Turns out the keys to getting a movie made and winning an Olympic medal aren’t so different.  You can’t win if you don’t get back up and ride again.

By embracing the it-takes-a-village concept, I got to hear Kelly’s story and get inspired to get back up and keep going another day.  And now I get to share it with you.

I hope it inspires you, too, to keep going even when you fall repeatedly.

Please consider supporting our indiegogo campaign and going on the journey with us as we make the film.  Lots of cool ways to participate!  Only 6 days left!

It Takes A Village

Friday, May 23rd, 2014

I am writing, as I promised, to share about the Saturn Returns process.  As we gear up for our shoot in June I’ve been learning so much!

One of the things I most want to share has to do with the idea of team.  Now, you probably know that I spend a lot of time talking about team building and leadership in my various classes and coaching.  Today I want to talk about something a little different.  To borrow from Hilary Clinton and the Nigerian Igbo culture, I want to talk about the idea that a project (or your career) “takes a village.”

You might have heard me talk about the idea that nothing of any scope or magnitude in life happens alone.  We can’t even procreate by ourselves, right?  Yet, this business can be extraordinarily isolating if we’re not careful.  We write alone.  We go to auditions alone.  We sit at our desks making calls or sending emails alone.  When we get to be a part of a group making something, it’s often short and fleeting, preceded and followed by a lot of work all by ourselves.

When it comes to Saturn Returns I’ve found myself using the phrase “it takes a village to make a film like this” over and over again.  And while that, in and of itself, has not been a big surprise, what that actually looks like and really means, practically speaking, has been surprising to me.  Here’s what I mean…

It takes a village, and you have to love the village. A lot of actors I meet tell me “I just want to act.”  A lot of writers I meet tell me, “I just want to write.”  Ditto with directors, sound mixers, wardrobe stylists, you name it.

We feel we have a calling. There’s something that we love doing and we’re good at it.  If only all this other junk would just go away, we’d be so much happier and fulfilled.  We come to resent all this other stuff we have to do.  All the people we have to meet, the calls we have to make, the events we have to go to, the hustling we have to do.  Ugh.  When does it all end?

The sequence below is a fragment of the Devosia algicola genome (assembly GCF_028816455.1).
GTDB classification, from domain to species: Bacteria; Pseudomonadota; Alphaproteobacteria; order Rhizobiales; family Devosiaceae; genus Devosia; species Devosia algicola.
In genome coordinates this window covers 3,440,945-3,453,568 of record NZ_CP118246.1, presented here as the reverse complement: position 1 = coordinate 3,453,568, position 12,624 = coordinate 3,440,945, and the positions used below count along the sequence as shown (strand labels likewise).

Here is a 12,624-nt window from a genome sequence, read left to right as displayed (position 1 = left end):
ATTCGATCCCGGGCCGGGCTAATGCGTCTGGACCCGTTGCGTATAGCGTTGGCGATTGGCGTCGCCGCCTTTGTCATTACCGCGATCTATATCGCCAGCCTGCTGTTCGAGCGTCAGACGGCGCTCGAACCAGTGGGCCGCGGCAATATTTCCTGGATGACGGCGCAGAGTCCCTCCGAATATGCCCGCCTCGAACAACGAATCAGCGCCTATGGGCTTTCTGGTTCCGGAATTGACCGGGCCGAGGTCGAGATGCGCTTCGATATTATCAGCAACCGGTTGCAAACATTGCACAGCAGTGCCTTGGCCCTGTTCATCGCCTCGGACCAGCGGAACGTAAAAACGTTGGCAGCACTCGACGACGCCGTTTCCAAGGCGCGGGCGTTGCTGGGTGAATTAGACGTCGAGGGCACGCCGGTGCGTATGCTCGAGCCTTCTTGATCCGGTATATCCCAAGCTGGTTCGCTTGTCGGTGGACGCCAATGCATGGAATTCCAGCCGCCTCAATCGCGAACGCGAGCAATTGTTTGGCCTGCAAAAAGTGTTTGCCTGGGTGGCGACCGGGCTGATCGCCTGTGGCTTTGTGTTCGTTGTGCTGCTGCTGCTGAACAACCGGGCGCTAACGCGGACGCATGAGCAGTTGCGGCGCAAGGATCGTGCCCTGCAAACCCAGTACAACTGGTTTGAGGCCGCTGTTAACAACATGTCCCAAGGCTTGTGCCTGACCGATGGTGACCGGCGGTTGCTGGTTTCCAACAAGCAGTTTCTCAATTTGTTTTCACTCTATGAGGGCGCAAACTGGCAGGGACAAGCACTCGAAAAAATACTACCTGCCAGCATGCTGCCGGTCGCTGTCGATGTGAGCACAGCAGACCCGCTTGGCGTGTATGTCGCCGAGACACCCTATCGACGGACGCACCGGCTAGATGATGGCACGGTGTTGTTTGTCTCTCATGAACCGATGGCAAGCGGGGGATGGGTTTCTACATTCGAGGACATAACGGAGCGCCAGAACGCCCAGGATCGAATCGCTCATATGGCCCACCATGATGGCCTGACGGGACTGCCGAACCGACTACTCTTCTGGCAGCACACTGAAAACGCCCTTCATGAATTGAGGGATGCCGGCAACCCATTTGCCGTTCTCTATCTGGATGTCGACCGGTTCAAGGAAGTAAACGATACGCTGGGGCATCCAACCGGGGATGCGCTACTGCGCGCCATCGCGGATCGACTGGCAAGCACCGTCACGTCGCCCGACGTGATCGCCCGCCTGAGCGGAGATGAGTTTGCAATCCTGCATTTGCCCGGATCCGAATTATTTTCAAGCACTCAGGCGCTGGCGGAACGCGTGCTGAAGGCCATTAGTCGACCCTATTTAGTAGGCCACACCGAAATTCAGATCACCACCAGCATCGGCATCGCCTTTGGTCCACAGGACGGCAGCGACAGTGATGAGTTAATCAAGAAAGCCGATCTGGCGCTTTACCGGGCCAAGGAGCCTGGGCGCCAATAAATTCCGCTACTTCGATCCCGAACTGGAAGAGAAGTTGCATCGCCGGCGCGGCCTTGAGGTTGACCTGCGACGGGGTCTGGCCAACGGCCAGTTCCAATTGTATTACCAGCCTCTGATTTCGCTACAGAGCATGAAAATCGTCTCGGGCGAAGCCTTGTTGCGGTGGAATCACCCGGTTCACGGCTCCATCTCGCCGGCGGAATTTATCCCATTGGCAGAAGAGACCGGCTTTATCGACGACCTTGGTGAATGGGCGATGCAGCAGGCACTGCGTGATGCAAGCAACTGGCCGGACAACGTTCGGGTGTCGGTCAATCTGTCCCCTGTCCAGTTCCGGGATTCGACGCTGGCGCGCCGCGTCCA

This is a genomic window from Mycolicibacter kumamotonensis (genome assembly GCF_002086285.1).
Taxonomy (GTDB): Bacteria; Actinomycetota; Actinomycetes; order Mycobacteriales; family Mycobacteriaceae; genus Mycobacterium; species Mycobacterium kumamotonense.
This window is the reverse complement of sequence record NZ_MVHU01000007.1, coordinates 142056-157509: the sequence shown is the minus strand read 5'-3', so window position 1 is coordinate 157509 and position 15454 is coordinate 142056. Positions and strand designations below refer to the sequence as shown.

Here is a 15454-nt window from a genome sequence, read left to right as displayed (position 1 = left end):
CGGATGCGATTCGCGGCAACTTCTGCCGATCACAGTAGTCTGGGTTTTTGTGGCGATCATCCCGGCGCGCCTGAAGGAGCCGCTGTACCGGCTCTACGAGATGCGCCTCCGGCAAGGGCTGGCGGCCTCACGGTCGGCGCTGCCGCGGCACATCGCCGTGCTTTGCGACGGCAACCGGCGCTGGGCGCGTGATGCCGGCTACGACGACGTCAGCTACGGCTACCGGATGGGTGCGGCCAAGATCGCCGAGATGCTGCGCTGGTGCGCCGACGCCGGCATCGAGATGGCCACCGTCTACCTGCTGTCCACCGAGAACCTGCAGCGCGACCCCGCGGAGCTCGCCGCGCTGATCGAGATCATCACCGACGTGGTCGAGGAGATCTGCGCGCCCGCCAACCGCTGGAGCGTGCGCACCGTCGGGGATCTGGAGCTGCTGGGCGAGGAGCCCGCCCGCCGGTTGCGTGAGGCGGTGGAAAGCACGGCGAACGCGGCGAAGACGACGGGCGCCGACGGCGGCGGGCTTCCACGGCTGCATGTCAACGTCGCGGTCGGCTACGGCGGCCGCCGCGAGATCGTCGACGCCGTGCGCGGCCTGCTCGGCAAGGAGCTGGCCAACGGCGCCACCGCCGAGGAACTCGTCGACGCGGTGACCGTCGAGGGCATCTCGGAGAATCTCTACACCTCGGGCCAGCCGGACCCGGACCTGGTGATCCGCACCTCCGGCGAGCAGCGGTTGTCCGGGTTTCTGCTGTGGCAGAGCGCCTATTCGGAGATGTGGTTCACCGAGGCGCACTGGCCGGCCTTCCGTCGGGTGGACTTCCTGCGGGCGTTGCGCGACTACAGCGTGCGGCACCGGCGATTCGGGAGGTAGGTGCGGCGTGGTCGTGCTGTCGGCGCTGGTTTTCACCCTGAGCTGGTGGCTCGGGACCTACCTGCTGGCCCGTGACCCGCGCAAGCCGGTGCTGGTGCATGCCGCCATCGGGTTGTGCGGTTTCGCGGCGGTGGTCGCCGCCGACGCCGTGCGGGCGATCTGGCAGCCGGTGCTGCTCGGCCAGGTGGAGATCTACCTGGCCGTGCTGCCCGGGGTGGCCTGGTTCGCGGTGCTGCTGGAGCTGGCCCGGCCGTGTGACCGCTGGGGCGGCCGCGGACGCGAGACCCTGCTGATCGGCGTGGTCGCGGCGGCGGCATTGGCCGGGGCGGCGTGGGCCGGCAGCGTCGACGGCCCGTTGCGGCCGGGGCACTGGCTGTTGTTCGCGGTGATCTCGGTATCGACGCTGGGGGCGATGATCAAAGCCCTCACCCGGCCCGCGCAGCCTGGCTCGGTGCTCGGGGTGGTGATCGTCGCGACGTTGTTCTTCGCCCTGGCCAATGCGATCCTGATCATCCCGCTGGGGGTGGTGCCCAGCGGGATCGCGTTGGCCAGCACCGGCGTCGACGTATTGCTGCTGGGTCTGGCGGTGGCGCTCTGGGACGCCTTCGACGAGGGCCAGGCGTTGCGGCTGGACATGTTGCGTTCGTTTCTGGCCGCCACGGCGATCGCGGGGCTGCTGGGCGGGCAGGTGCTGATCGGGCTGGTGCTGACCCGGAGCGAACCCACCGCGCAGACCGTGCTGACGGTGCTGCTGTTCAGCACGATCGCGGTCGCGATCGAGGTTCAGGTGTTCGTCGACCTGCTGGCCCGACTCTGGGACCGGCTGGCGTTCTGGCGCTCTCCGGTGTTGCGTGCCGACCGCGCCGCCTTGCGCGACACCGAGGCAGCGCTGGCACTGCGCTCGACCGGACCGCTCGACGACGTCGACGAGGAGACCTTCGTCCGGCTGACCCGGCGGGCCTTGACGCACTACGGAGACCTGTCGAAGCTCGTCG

This is the village I’m talking about.  This is the village we have to love.  It would be so easy for me to resent how long it’s taken to raise the money for Saturn Returns, the number of meetings I’ve had that have gone nowhere, the number of people who’ve told me they’ll invest and then backed out, and on and on.  But one of the things that I’ve come to learn is that the village is every bit as much a part of making Saturn Returns as the actual filmmaking.  They go hand in hand.  There’s an idea that you can be a filmmaker without all of this other stuff, but, frankly, I think it’s a myth.  At least in this day and age.  And the sooner we kiss the myth of the pure filmmaker or pure artist, actor or writer good-bye, the better.  It’s like kissing the myth of Prince Charming good-bye.  Hard but so freeing once we do it.

So, my lesson is love your village the way you love your art.  You can’t have one without the other.  It can be hard to love your village, I know.  But, truth be told, some days it can be hard to love your art, right?  Your village and your art demand a lot out of you.  But it’s in the service of something important, something extraordinary, something you’ve dedicated your life to doing.

Gotta love the Village.

On the Creative Process, Part I

Sunday, October 30th, 2011

On the Creative Process, Part I

The mountain that is love defies solo ascent.

This is an example of what my directing teacher Gerald Freedman would call theme. Or, what Lajos Egri would call a dramatic premise.

I articulated this dramatic premise for Saturn Returns after reading about Andrew Stanton of Pixar in the New Yorker Magazine. I was inspired to break out my journal and chip away at my director homework.